New Delhi: Following three incidents of a commanded In-flight Shut Down (IFSD) of IndiGo aircraft recently, the aviation watchdog, DGCA said that a total of 11 Pratt & Whitney (P&W) engines of the airline’s fleet were impacted, however out of these, only five operating engines have been removed till date.
IndiGo’s A321 neo aircraft with registration VT-IUJ, operating a flight from Madurai to Mumbai, encountered a critical incident on August 29. During the flight, the crew detected high vibration and low oil pressure in one engine, followed by an engine stall. Upon landing at Mumbai airport, metallic chips were discovered on the oil chip detector.
On the same day, a similar incident unfolded involving IndiGo’s A321 neo aircraft with registration VT-IUF, which was en route from Kolkata to Bangalore. The crew reported identical issues with engine 2, leading to a commanded IFSD. The aircraft safely returned to Kolkata, where metallic chips were also found on the oil chip detector of this engine.
On September 3, yet another incident occurred with IndiGo’s A320 neo aircraft bearing registration VT-IVI, flying from Amritsar to Delhi. In this case, the crew observed low oil pressure in engine 2, prompting the aircraft to return to Amritsar. An external oil leak was noticed on the affected engine, although there were no reports of vibration or oil chip detection.
Subsequent Boroscopic Inspections (BSI) conducted by IndiGo on the engines involved in these IFSD incidents revealed damage to the Stage 1 blades of the High-Pressure Turbine (HPT) in the engines implicated in the August 29 events. However, no anomalies were detected during the BSI of the engine involved in the September 3 incident at Amritsar.
It’s noteworthy that all three engines involved in these incidents had accumulated more than 3,000 hours since their last shop visit (TSLSV).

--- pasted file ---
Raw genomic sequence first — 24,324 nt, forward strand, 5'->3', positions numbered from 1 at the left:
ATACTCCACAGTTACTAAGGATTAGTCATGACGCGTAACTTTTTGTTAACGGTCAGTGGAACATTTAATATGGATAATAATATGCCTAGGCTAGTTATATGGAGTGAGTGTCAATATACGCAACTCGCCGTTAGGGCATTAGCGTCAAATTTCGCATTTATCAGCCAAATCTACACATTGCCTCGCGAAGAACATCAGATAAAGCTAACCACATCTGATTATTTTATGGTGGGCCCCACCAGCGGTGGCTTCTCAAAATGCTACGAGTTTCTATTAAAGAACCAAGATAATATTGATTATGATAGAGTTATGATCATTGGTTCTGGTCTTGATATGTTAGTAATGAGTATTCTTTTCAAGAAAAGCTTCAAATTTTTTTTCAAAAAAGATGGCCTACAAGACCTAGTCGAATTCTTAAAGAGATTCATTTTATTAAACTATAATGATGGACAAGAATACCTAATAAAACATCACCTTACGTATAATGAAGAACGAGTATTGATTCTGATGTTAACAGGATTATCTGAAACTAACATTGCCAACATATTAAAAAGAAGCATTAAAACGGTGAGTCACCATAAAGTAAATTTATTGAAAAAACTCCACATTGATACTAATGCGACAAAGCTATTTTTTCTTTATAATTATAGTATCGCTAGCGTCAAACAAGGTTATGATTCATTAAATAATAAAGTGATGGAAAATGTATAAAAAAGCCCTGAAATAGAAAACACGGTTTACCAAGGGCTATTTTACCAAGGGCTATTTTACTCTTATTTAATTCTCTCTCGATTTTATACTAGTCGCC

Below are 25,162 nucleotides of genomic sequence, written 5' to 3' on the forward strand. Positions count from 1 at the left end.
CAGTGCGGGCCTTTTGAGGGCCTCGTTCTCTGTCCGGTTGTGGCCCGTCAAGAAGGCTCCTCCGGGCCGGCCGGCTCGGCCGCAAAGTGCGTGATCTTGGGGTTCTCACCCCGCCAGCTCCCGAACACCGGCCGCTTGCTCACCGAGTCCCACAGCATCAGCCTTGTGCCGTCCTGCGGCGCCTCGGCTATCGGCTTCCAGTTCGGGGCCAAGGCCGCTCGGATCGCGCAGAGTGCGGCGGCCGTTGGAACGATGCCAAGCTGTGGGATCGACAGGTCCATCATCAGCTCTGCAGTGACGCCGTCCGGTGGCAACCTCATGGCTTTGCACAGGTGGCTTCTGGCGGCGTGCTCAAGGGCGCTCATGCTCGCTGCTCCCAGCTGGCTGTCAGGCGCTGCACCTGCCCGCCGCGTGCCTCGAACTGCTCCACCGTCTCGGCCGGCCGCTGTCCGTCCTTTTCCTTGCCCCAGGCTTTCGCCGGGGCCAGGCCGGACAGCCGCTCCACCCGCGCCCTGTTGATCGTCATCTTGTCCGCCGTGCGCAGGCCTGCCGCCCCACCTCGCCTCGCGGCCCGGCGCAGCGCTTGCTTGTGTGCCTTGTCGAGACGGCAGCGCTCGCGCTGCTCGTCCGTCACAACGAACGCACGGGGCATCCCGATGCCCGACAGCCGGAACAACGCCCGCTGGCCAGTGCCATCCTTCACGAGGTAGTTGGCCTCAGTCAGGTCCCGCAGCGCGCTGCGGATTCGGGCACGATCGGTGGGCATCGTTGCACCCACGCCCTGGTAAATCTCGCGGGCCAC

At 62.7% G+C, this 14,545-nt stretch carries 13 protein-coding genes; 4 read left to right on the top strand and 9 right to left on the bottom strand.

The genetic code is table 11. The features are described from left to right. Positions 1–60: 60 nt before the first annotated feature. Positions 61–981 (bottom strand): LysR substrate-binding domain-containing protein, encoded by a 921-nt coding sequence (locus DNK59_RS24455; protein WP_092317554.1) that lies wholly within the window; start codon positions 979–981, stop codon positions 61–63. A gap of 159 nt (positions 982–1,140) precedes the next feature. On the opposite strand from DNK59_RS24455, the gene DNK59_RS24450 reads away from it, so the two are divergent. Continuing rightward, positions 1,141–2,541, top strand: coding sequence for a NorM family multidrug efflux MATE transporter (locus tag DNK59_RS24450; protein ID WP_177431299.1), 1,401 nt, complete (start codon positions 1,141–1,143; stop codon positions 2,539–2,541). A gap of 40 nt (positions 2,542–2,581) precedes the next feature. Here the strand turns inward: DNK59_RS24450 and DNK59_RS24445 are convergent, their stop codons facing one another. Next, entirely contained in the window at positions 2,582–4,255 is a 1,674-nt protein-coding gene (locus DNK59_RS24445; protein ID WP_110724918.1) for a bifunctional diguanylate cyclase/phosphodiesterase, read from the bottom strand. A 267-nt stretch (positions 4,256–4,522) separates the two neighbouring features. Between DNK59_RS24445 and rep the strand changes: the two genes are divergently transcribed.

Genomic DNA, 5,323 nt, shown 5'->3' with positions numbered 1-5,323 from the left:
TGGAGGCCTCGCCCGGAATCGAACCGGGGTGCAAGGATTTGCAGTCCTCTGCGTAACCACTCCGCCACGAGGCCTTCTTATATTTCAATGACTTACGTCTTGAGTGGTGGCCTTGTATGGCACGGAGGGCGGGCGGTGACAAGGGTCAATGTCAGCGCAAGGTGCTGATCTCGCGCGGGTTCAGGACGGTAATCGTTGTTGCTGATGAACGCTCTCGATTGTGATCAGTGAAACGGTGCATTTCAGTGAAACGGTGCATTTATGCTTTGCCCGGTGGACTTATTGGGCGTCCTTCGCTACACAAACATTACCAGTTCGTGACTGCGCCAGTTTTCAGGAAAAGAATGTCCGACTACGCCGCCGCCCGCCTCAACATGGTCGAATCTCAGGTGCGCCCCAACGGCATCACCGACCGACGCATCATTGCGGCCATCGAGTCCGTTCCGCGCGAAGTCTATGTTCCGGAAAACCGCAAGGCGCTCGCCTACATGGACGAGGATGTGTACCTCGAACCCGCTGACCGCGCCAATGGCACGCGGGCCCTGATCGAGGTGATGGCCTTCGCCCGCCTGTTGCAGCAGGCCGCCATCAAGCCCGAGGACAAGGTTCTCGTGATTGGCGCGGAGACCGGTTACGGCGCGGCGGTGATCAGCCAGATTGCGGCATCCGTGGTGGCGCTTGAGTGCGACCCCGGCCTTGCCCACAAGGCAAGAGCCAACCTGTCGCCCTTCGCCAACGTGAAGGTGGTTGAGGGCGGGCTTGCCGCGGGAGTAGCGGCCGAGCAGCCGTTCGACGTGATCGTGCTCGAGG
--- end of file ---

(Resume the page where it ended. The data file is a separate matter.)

In response to the blade damage observed in the August 29 incidents, the DGCA took proactive measures, instructing IndiGo to conduct BSI on engines installed on A321 aircraft with more than 3,000 hours TSLSV. Three engines were identified and inspected, but no irregularities were found.
“DGCA took up the matter with Pratt & Whitney (P&W) on September 1 regarding the three incidents of engine failure in quick succession leading to IFSD, demanding OEM’s urgent intervention of the highest level for suitable mitigation,” said the official.
As an added precaution, DGCA also directed IndiGo to perform BSI on engines installed on A321 aircraft with more than 2,500 hours TSLSV. Five engines were identified for inspection, and once again, no abnormalities were detected in any of them
A senior Directorate General of Civil Aviation (DGCA) said that P&W was also advised to identify the probable cause of the HPT blade damage along with the additional inspection(s)/ task(s), recommended by P&W, if any, to detect the deterioration at an early stage to be intimated along with the data of such failures globally and the mitigation measures recommended by P&W to be shared with DGCA.
PW had indicated in July, a recall of 200 engines worldwide, due to HPT hub issues because of an anomaly noted in the hub which could only be detected with an Angular Ultra Sonic Inspection (AUSI) at shop level. In the first phase, the impacted engines were required to be removed before September 15 for the AUSI in a shop.
“A total of 11 engines of the IndiGo fleet were impacted because of this, however out of these, six were a part of the current PW AOG and only five were operating engines which were removed before September 15,” said the DGCA official.
“On September 11, PW indicated that the phase 2 recall is being reviewed by PW which will require removal of up to 600 engines between 2023 and 2026, with most of the removals in Q1 of 2024. PW will issue an SB in the next 60 days with the fleet management action plan,” the official added.